A county judge says Arizona cannot extract the additional cost of doing state business in a city that increased its minimum wage, making it more expensive to operate there.
Maricopa County Superior Court Judge James Smith sided with the city of Flagstaff about whether a provision in the 2019 Arizona budget allowed the state to fine the city for the difference in doing state business at a higher minimum wage compared with the state minimum hourly rate.
The state is affected by the minimum wage difference because it employs contract workers in the city who would be subject to the higher wage law, which reached $15 an hour this year.
The state minimum wage is $12.15 an hour. In an assessment, the state said the difference is more than $1.1 million the city owes.
In the Monday ruling, Smith didn’t bite on the city’s claim the fine was unconstitutional by violating the Voter Protection Act of 1998. Instead, Smith ruled that Arizona officials missed the July 31 deadline to issue the fine because the nonemergency legislation didn’t take effect until late September.
However, Smith did hint that siding with the state could require the court to essentially change the law regarding the assessment, not notification, of a potential fine for such an offense.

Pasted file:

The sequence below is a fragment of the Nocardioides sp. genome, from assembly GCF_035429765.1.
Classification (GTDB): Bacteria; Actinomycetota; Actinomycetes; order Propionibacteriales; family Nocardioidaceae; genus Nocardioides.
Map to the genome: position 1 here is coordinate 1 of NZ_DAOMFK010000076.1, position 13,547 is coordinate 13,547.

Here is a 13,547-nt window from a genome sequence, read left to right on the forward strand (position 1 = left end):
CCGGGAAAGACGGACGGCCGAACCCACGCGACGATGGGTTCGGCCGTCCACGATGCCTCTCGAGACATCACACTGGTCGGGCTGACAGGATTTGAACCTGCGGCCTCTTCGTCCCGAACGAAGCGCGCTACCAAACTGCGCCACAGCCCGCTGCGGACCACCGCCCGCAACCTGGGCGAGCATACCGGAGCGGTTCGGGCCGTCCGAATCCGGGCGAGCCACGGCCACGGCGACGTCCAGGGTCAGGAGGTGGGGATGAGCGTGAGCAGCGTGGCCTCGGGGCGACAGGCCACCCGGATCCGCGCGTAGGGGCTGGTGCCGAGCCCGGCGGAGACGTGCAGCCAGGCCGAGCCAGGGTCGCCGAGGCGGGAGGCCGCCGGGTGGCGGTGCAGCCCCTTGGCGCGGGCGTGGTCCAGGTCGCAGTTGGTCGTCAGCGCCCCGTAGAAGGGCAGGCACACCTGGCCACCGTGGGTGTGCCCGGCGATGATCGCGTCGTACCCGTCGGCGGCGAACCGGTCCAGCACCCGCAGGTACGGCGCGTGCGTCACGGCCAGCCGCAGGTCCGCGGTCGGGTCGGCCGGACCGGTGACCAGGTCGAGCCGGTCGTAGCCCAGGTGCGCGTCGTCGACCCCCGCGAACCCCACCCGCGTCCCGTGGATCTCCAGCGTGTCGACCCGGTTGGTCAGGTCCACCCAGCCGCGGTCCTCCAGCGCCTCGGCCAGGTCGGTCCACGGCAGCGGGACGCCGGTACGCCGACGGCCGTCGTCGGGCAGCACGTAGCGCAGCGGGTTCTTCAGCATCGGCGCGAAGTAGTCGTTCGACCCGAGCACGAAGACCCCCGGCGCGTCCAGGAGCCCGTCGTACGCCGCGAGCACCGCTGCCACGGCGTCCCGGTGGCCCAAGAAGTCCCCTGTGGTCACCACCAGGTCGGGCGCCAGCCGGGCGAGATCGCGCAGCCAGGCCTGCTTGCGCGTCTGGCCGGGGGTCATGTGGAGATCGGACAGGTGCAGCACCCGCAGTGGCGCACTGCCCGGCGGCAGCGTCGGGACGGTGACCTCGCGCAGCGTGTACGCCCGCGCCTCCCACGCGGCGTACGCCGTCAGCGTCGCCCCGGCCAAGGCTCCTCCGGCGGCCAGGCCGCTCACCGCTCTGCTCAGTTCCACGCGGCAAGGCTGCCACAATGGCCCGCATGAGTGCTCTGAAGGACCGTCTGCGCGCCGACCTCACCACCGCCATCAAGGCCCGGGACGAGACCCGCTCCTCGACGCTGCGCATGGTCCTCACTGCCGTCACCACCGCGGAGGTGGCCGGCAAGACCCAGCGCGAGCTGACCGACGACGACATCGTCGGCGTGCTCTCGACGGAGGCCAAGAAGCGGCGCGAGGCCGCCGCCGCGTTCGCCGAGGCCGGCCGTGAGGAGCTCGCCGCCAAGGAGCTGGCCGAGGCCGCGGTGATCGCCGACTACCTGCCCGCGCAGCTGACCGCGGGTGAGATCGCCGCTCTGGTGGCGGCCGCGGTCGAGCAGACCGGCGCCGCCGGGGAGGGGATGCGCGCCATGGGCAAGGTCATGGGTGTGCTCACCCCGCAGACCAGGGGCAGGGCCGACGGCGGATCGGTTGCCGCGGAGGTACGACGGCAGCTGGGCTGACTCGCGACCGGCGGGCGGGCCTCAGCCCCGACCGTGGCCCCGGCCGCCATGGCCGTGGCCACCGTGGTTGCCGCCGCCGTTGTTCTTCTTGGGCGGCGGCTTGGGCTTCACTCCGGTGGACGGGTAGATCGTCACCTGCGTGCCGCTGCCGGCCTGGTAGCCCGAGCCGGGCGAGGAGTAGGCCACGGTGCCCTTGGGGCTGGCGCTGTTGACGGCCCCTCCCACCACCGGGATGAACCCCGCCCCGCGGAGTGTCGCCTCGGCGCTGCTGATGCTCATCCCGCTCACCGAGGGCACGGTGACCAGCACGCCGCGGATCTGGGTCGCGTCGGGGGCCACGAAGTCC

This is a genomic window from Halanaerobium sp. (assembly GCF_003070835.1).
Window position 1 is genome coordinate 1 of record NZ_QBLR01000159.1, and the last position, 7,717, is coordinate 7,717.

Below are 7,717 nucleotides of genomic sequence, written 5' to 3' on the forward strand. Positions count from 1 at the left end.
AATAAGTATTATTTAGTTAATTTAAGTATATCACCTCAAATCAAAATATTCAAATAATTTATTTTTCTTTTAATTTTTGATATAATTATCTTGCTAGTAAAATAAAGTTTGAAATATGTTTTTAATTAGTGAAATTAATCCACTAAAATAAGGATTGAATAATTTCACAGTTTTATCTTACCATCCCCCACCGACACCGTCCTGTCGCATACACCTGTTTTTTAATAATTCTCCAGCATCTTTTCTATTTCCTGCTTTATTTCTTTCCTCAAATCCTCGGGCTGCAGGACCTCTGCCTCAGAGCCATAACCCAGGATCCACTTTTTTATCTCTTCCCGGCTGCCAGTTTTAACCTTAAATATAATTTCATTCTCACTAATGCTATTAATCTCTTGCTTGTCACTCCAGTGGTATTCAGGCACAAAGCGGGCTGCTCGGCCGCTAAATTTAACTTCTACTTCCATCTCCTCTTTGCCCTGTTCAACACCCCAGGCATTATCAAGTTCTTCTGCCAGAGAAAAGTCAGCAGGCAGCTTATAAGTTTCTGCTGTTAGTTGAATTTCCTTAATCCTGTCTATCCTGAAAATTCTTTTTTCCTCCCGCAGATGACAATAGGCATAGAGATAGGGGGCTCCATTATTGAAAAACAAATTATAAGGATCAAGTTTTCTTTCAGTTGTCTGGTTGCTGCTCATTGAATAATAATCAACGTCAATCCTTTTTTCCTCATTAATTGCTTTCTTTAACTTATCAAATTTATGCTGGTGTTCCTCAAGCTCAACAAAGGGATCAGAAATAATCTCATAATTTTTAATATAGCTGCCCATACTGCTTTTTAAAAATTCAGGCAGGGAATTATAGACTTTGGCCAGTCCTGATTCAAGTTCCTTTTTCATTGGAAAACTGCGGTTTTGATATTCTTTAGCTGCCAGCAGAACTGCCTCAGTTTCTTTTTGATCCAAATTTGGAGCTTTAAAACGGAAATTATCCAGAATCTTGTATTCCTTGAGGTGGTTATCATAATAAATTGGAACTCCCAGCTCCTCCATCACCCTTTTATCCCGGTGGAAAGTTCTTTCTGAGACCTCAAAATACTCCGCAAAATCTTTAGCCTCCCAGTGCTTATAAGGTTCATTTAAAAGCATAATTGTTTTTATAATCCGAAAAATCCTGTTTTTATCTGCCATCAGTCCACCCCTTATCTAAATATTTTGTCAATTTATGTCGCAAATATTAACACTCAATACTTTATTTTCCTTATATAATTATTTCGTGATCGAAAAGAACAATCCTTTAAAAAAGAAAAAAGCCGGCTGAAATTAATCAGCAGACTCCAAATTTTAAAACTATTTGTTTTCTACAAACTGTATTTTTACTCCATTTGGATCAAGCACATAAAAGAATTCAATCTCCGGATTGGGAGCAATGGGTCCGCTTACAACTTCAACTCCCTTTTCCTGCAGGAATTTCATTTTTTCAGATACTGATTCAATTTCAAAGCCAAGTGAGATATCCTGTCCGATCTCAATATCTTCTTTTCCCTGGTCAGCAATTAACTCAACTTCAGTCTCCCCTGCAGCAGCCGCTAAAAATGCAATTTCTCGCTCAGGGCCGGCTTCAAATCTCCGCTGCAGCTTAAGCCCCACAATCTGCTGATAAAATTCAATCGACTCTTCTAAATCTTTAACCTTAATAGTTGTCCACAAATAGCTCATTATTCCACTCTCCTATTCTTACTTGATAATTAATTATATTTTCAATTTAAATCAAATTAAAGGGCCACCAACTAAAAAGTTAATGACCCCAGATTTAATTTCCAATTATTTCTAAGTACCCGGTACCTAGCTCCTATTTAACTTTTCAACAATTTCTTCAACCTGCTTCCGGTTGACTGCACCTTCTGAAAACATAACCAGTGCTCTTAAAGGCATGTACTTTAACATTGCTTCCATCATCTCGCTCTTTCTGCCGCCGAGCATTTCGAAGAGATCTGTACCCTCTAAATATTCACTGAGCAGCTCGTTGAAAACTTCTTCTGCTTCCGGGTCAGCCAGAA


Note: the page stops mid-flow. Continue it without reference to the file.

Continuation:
“If the Legislature meant to write ‘notify,’ then it presumably would have done so,” Smith wrote.
Flagstaff City Hall would not comment on the ruling. A spokesperson for Gov. Doug Ducey’s office refrained from offering a comment because the litigation is still ongoing.
The case is set to continue in a trial at an undecided date.
Should the state ultimately lose the challenge, it would have consequences outside of Flagstaff. Tucson voters will decide next month on whether to approve Proposition 206, which would increase the city’s minimum wage to $15 by Jan.1, 2025. It would increase annually based on inflation.